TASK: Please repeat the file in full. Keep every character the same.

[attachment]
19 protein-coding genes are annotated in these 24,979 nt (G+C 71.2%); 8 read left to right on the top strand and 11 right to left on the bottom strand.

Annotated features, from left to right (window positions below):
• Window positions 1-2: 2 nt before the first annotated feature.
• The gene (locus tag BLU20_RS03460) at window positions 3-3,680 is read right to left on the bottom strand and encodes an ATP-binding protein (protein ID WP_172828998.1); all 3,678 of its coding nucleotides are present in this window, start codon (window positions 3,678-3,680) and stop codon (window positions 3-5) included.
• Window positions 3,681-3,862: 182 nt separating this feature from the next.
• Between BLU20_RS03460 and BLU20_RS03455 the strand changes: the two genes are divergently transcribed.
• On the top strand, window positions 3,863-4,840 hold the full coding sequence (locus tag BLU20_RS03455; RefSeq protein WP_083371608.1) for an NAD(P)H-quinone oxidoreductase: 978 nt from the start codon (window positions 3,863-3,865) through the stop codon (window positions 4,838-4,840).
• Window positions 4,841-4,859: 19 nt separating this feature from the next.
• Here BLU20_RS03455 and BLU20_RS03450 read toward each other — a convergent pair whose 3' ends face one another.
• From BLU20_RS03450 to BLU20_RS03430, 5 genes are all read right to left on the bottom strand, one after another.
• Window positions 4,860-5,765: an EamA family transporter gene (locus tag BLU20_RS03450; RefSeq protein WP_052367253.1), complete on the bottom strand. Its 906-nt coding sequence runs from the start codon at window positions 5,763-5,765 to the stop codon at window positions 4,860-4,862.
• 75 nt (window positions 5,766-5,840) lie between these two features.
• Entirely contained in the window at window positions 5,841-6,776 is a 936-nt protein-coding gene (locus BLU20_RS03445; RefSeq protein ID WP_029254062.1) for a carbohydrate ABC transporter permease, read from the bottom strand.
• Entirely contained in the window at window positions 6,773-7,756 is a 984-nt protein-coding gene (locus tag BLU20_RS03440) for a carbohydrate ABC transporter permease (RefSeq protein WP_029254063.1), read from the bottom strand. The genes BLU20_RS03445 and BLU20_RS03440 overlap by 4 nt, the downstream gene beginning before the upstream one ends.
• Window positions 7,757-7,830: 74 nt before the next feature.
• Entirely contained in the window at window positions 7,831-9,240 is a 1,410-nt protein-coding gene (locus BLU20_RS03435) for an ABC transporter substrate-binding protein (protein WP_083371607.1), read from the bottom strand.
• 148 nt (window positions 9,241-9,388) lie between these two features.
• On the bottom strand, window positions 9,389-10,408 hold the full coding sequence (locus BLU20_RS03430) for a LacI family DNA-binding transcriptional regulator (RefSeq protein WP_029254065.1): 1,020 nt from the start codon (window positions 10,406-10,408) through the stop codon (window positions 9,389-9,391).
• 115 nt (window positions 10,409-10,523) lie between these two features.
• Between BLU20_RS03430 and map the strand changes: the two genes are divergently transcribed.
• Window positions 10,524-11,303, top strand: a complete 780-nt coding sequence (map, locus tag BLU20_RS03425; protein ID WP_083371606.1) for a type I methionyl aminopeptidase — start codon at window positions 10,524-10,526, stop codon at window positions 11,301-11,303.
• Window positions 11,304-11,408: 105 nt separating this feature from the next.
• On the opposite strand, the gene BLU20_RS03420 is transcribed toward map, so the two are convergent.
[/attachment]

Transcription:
19 protein-coding genes are annotated in these 24,979 nt (G+C 71.2%); 8 read left to right on the top strand and 11 right to left on the bottom strand.

Annotated features, from left to right (window positions below):
• Window positions 1-2: 2 nt before the first annotated feature.
• The gene (locus tag BLU20_RS03460) at window positions 3-3,680 is read right to left on the bottom strand and encodes an ATP-binding protein (protein ID WP_172828998.1); all 3,678 of its coding nucleotides are present in this window, start codon (window positions 3,678-3,680) and stop codon (window positions 3-5) included.
• Window positions 3,681-3,862: 182 nt separating this feature from the next.
• Between BLU20_RS03460 and BLU20_RS03455 the strand changes: the two genes are divergently transcribed.
• On the top strand, window positions 3,863-4,840 hold the full coding sequence (locus tag BLU20_RS03455; RefSeq protein WP_083371608.1) for an NAD(P)H-quinone oxidoreductase: 978 nt from the start codon (window positions 3,863-3,865) through the stop codon (window positions 4,838-4,840).
• Window positions 4,841-4,859: 19 nt separating this feature from the next.
• Here BLU20_RS03455 and BLU20_RS03450 read toward each other — a convergent pair whose 3' ends face one another.
• From BLU20_RS03450 to BLU20_RS03430, 5 genes are all read right to left on the bottom strand, one after another.
• Window positions 4,860-5,765: an EamA family transporter gene (locus tag BLU20_RS03450; RefSeq protein WP_052367253.1), complete on the bottom strand. Its 906-nt coding sequence runs from the start codon at window positions 5,763-5,765 to the stop codon at window positions 4,860-4,862.
• 75 nt (window positions 5,766-5,840) lie between these two features.
• Entirely contained in the window at window positions 5,841-6,776 is a 936-nt protein-coding gene (locus BLU20_RS03445; RefSeq protein ID WP_029254062.1) for a carbohydrate ABC transporter permease, read from the bottom strand.
• Entirely contained in the window at window positions 6,773-7,756 is a 984-nt protein-coding gene (locus tag BLU20_RS03440) for a carbohydrate ABC transporter permease (RefSeq protein WP_029254063.1), read from the bottom strand. The genes BLU20_RS03445 and BLU20_RS03440 overlap by 4 nt, the downstream gene beginning before the upstream one ends.
• Window positions 7,757-7,830: 74 nt before the next feature.
• Entirely contained in the window at window positions 7,831-9,240 is a 1,410-nt protein-coding gene (locus BLU20_RS03435) for an ABC transporter substrate-binding protein (protein WP_083371607.1), read from the bottom strand.
• 148 nt (window positions 9,241-9,388) lie between these two features.
• On the bottom strand, window positions 9,389-10,408 hold the full coding sequence (locus BLU20_RS03430) for a LacI family DNA-binding transcriptional regulator (RefSeq protein WP_029254065.1): 1,020 nt from the start codon (window positions 10,406-10,408) through the stop codon (window positions 9,389-9,391).
• 115 nt (window positions 10,409-10,523) lie between these two features.
• Between BLU20_RS03430 and map the strand changes: the two genes are divergently transcribed.
• Window positions 10,524-11,303, top strand: a complete 780-nt coding sequence (map, locus tag BLU20_RS03425; protein ID WP_083371606.1) for a type I methionyl aminopeptidase — start codon at window positions 10,524-10,526, stop codon at window positions 11,301-11,303.
• Window positions 11,304-11,408: 105 nt separating this feature from the next.
• On the opposite strand, the gene BLU20_RS03420 is transcribed toward map, so the two are convergent.